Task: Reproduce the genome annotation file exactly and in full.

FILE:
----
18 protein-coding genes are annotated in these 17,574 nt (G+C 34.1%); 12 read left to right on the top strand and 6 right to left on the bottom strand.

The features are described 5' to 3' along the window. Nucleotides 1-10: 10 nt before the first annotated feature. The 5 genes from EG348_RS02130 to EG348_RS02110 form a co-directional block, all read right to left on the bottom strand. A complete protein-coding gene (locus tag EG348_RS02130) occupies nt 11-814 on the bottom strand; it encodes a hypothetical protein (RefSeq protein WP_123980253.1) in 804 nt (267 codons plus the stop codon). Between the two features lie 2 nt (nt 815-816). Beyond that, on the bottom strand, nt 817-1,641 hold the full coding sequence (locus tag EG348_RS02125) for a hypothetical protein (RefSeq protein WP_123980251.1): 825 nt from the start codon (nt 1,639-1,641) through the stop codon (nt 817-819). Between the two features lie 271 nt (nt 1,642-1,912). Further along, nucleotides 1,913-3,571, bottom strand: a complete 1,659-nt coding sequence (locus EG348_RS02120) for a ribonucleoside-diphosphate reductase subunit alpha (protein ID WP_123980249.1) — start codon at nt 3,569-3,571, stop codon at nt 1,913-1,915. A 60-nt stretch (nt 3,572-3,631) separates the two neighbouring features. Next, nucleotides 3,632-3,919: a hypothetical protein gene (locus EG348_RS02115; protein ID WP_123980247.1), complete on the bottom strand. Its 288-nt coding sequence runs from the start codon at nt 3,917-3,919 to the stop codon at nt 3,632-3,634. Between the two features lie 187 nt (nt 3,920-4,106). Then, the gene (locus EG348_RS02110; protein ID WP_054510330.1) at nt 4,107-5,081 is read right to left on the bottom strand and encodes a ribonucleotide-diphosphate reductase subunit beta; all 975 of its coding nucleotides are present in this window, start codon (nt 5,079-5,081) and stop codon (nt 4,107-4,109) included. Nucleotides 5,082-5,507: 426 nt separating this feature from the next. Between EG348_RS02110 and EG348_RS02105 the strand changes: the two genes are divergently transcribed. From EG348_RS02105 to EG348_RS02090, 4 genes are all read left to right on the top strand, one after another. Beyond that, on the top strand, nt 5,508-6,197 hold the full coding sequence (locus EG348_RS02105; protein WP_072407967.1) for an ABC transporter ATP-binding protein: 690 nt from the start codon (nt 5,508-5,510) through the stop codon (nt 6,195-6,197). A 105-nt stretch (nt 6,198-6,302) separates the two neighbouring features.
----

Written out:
18 protein-coding genes are annotated in these 17,574 nt (G+C 34.1%); 12 read left to right on the top strand and 6 right to left on the bottom strand.

The features are described 5' to 3' along the window. Nucleotides 1-10: 10 nt before the first annotated feature. The 5 genes from EG348_RS02130 to EG348_RS02110 form a co-directional block, all read right to left on the bottom strand. A complete protein-coding gene (locus tag EG348_RS02130) occupies nt 11-814 on the bottom strand; it encodes a hypothetical protein (RefSeq protein WP_123980253.1) in 804 nt (267 codons plus the stop codon). Between the two features lie 2 nt (nt 815-816). Beyond that, on the bottom strand, nt 817-1,641 hold the full coding sequence (locus tag EG348_RS02125) for a hypothetical protein (RefSeq protein WP_123980251.1): 825 nt from the start codon (nt 1,639-1,641) through the stop codon (nt 817-819). Between the two features lie 271 nt (nt 1,642-1,912). Further along, nucleotides 1,913-3,571, bottom strand: a complete 1,659-nt coding sequence (locus EG348_RS02120) for a ribonucleoside-diphosphate reductase subunit alpha (protein ID WP_123980249.1) — start codon at nt 3,569-3,571, stop codon at nt 1,913-1,915. A 60-nt stretch (nt 3,572-3,631) separates the two neighbouring features. Next, nucleotides 3,632-3,919: a hypothetical protein gene (locus EG348_RS02115; protein ID WP_123980247.1), complete on the bottom strand. Its 288-nt coding sequence runs from the start codon at nt 3,917-3,919 to the stop codon at nt 3,632-3,634. Between the two features lie 187 nt (nt 3,920-4,106). Then, the gene (locus EG348_RS02110; protein ID WP_054510330.1) at nt 4,107-5,081 is read right to left on the bottom strand and encodes a ribonucleotide-diphosphate reductase subunit beta; all 975 of its coding nucleotides are present in this window, start codon (nt 5,079-5,081) and stop codon (nt 4,107-4,109) included. Nucleotides 5,082-5,507: 426 nt separating this feature from the next. Between EG348_RS02110 and EG348_RS02105 the strand changes: the two genes are divergently transcribed. From EG348_RS02105 to EG348_RS02090, 4 genes are all read left to right on the top strand, one after another. Beyond that, on the top strand, nt 5,508-6,197 hold the full coding sequence (locus EG348_RS02105; protein WP_072407967.1) for an ABC transporter ATP-binding protein: 690 nt from the start codon (nt 5,508-5,510) through the stop codon (nt 6,195-6,197). A 105-nt stretch (nt 6,198-6,302) separates the two neighbouring features.